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Okay, fair enough, I only spent days 48 & 49 in Prague.  The rest of last week was spent catching y’all up on Salzburg, and truly there was nothing to report from the week itself. BUT!!  Then there was Prague.  Ah, Prague.  I can’t come up with enough superlatives.  What a beautiful, splendiferous city.  So vibrant, so got-it-goin’-on.  I was constantly amazed by it, and couldn’t get enough.  Being in Prague is kind of like being best friends with a supermodel.

Okay, I guess I’m gushing a bit.  The trip was a rush of new traveling emotions – for the first time in I don’t know how long, I was truly in a foreign culture.  I don’t know a lick of Czech, didn’t know anything about the country’s history, didn’t read up on the city in advance, and I had no idea what to expect.  I barely remembered to write down walking directions to my hostel from the train station!  So it was a great go-with-the-flow trip for me.  I feel like I really earned my Solo Female Traveler wings on this one, trusting my instincts in a slightly more misogynistic culture (I got ogled and hit on quite a bit more here than in Germany or Austria) and safely making the most of my time there.  The hostel was a great homebase for exploring and getting resources to help me find my way around, and despite the terrible night’s sleep I got there due to quite a lot of partying amongst the guests (did you know that Prague is also the new Amsterdam?  Apparently so…) I really couldn’t beat the accommodations, especially for $23.

The city was abuzz all weekend long, with street musicians everywhere and artists selling beautiful art along the Charles Bridge, souvenir shops every 50 feet, even the Prague Grand Prix (5k and 10k races) crowded the Old Town Square on Saturday evening!  If I had wanted to, I could have partied hard and long, either on my own or with the Prague Pub Crawl which apparently goes until 4am.

One of the things I love about Prague is its ease with having one foot in the old and one foot in the new.  It seems that there have been two significant periods of flourishing for this city.  One, in medieval times, created the Royal Route including Prague Castle, St. Vitus’ Cathedral, the Old Royal Palace, and the Golden Lane.  All absolute models of the architecture and culture of that time period.  Prague was the center of Bohemia from the 9th till the 20th centuries, with its greatest period of prosperity in the 14th century under the reign of King Charles IV of Bohemia (who was also the Holy Roman Emperor).  Much of the city reflects the opulence and heraldry of that time period.

The Bohemians were fierce, y’all.  I would not have wanted to squabble with them.  The Theresian Wing of Prague Castle boasts huge stone busts of knights atop every wall, each flanked with six huge spiked flags.  The front gate itself is watched over by two enormous naked warriors, one preparing to plunge his dagger into a terrified foe, the other ready to take his club to the head of an equally freaked opponent.  My advice to you: don’t rassle with a Bohemian.

Fast forward: That fierce nationalism helped create the independent country of Czechoslovakia at the end of World War I, and thence came the second flourish, this time in the gorgeous curves and soft grandeur of the Art Nouveau movement, proudly led by nationalist Alphonse Mucha, who returned from the parlors of Paris and New York to his homeland, where he lent himself in every possible way to the establishment of the new country, even down to designing its first currency.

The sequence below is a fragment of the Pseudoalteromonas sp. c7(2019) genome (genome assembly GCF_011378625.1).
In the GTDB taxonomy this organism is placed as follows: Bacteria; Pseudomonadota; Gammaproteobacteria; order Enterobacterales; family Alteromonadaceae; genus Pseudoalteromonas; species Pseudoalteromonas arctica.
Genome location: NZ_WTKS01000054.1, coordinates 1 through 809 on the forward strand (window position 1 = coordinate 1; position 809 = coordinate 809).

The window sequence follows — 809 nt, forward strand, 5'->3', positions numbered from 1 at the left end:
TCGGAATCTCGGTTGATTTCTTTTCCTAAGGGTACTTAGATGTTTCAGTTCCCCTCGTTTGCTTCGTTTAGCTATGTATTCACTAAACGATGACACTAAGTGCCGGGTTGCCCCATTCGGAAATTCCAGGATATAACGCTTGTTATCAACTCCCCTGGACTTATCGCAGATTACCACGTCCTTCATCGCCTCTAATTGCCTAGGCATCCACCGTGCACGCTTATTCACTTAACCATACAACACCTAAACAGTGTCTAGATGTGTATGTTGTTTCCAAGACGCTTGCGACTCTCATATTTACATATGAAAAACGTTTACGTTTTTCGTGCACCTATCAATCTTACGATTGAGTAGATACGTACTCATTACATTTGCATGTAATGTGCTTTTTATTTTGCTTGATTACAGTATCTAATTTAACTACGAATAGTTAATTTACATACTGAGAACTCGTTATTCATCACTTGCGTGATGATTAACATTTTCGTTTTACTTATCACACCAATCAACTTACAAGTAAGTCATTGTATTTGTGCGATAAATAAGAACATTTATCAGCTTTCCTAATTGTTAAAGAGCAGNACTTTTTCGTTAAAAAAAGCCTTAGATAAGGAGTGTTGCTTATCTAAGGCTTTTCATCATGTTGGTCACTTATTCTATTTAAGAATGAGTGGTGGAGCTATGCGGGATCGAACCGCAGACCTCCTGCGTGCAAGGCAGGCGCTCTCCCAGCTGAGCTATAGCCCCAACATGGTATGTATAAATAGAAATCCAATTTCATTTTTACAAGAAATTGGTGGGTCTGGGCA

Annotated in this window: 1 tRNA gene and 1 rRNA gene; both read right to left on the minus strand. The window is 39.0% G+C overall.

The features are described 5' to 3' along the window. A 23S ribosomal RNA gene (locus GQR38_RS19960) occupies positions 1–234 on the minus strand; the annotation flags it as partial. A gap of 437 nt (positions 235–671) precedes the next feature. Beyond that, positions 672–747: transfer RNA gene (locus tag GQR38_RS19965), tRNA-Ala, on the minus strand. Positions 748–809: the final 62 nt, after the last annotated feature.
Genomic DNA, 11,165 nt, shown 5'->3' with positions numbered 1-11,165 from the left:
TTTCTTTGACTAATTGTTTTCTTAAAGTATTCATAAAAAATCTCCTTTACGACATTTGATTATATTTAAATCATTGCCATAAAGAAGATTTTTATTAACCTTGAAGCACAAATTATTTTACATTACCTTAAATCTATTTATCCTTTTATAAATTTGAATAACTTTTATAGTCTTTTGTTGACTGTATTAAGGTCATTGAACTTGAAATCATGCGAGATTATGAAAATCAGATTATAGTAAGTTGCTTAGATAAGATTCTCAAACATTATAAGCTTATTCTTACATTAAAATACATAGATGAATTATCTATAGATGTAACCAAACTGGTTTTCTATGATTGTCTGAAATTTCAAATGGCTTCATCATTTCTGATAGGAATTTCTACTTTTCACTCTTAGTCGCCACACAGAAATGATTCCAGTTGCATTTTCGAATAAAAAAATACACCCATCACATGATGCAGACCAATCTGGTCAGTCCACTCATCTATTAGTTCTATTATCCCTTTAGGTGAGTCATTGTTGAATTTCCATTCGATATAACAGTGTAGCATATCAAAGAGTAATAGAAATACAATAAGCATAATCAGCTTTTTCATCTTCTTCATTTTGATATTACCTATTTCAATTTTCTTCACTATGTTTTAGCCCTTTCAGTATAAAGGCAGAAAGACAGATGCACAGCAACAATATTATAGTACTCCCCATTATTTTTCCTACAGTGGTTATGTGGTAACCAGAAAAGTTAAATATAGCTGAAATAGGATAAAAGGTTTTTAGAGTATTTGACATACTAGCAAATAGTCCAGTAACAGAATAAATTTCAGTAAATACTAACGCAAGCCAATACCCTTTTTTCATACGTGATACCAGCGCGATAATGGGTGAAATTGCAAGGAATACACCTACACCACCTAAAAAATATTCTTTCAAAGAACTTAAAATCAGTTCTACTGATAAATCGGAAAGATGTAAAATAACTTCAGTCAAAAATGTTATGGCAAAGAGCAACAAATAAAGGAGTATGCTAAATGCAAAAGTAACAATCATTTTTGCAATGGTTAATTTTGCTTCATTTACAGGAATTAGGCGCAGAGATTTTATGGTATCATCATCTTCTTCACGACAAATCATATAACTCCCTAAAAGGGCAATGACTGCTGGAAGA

I learned all this at the Mucha Museum, hands down the highlight of my trip.  Mucha has long been a favorite artist of mine, and not only was his art as inspiring as ever, but so, I learned, was his story.  He is one of the few artists I have ever heard of, who had a crystal clear vision and purpose as an artist, and was given or earned all the resources necessary to give him an obstacle-free path to complete fulfillment of his vision during his lifetime.  If you are ever in Prague, do not skip the Mucha.  (The Municipal House is also stunning, a perfect study in Art Nouveau architecture.)

The city has a totally fascinating history and I can’t effectively write about it all here, but if you’d like to read more click here and enjoy.  One aspect that I didn’t have time to explore is its Communist history, which lasted from World War II until the 1990’s.  There’s a Museum of Communism that will be on my to-do list next time I’m there.

I would also like, next time, to learn more about the amazing Astronomical Clock in Old Town Square.  It is really complicated, and seriously cool.

Oh, I have to tell you about one more great surprise: Carol.  Last night I decided I wanted to eat dinner in the Old Town Square, and just soak up the atmosphere.  I happened to sit down next to another solo female traveler, from San Francisco no less!  Carol and I hit it off immediately, and ended up enjoying the Square and the food together for about three hours.  She’s gonna friend me on Facebook.  I predict we’ll be besties.

Ah, Prague!  I left you too soon.  27 hours did not do you justice, but you can bet I will be back.  I will be back….

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This is a site about saying yes to life - written by a multi-passionate rock star who loves to take life between her fists and kiss it full on the mouth.

"Make my boy realize that, at the end of the everlasting why, there is a yes. And a yes and a yes!"
- Mr. Emerson,
A Room With A View